Multiple prominent names are also warning that inflation could stay elevated for longer than originally expected. The top US equity strategists at Credit Suisse and Bank of America – Jonathan Golub and Savita Subramanian – said during an Insider webinar in February that they saw inflation staying between 3-4% throughout 2022. Treasury Secretary and former Federal Reserve Chair Janet Yellen also said this week that consumers should expect heightened inflation over the next year.

Because of the amount of leverage in the stock market and economy – in the form of government debt and derivatives – Hunter thinks the pullback will be monumental: up to 80%. Last year, trading volumes for options and futures contracts hit a record 9.93 billion contracts, according to data from the Options Clearing Corporation. Hedging activity by options dealers can worsen stocks’


volatility

.

An 80% drop would put the S&P 500 at 1,200 if it does indeed go to 6,000.

“When you have leverage, it exacerbates the upside, but it also magnifies the downside, and probably speeds it up,” Hunter said. “Very simply, a normal downturn that might have occurred is going to become much greater because we have this leverage in the system.”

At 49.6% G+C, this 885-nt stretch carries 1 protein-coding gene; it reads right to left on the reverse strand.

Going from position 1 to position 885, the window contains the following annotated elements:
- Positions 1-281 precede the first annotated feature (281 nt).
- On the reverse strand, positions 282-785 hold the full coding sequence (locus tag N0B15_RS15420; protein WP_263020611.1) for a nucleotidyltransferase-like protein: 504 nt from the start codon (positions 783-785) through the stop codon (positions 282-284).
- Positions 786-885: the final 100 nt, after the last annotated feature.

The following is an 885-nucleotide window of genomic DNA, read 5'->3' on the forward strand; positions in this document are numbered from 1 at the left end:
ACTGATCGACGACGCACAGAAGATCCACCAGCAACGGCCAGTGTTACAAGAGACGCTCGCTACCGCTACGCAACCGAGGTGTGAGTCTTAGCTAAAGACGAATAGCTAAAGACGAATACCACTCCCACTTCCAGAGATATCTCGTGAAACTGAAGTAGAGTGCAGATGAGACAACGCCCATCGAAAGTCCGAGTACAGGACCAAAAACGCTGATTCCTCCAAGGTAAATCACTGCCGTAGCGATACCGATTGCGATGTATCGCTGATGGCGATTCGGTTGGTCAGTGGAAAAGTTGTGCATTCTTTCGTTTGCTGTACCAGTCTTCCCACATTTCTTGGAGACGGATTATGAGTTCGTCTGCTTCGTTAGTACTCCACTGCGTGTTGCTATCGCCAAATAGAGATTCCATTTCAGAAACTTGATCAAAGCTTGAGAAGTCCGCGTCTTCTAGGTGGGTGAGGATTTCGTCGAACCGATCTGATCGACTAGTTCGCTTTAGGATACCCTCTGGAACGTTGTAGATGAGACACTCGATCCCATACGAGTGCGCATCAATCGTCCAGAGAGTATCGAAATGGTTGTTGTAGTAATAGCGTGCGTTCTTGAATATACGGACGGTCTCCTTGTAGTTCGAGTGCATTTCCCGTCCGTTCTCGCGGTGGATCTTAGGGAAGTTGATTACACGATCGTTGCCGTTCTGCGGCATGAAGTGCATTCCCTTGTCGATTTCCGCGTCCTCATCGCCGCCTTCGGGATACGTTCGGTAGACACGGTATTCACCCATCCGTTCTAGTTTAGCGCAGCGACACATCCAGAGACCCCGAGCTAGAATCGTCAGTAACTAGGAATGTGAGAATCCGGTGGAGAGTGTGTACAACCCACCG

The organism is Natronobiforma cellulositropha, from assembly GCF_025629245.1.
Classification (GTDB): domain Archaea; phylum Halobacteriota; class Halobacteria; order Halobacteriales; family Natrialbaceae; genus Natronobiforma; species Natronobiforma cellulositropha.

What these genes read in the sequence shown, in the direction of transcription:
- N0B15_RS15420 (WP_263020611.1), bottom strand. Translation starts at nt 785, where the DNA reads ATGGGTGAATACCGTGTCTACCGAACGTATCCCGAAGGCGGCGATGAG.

Hunter’s views in context

Hunter seems to be simultaneously the most bullish and bearish strategist on Wall Street at the moment.

His call for 6,000 for the S&P 500 is higher than the Street-high price target of 5,330 for 2022 from Oppenheimer’s John Stoltzfus. His subsequent call for the index to fall as low as 1,200 is far below the most bearish price target of 4,400, belonging to Morgan Stanley’s Mike Wilson.

But Hunter could be right in his expectations for how the Fed will make its monetary policy decisions. This is the most uncertain and volatile time the market has seen in two years, and the Fed could end up taking a more dovish approach than Wall Street has come to expect. Extreme negative sentiment currently also signals that a rebound could be ahead.

Investor sentiment


Bank of America


If sentiment does rebound and the Fed backs off its hawkish tone, investors could push stocks back up toward record highs again, even if that’s not to the tune of 40% higher.

Conversely, if high gas prices and ongoing supply chain issues continue to fuel inflation, a bigger pullback could eventually come, or the current correction could continue.

Still, an 80% crash is a relatively extreme call. Many investors surveyed by Bank of America believe the Fed would step in and start quantitative easing again if the S&P 500 fell to around 3,700, around a 23% drop from January 3 highs. Some, however, contest the continued existence of a so-called Fed put that stops a larger pullback.

Nevertheless, investors would do well to expect volatility in 2022 as central banks, markets, and government figures react to the developing situation in Ukraine, its impact on gas prices, the US economy, and inflation.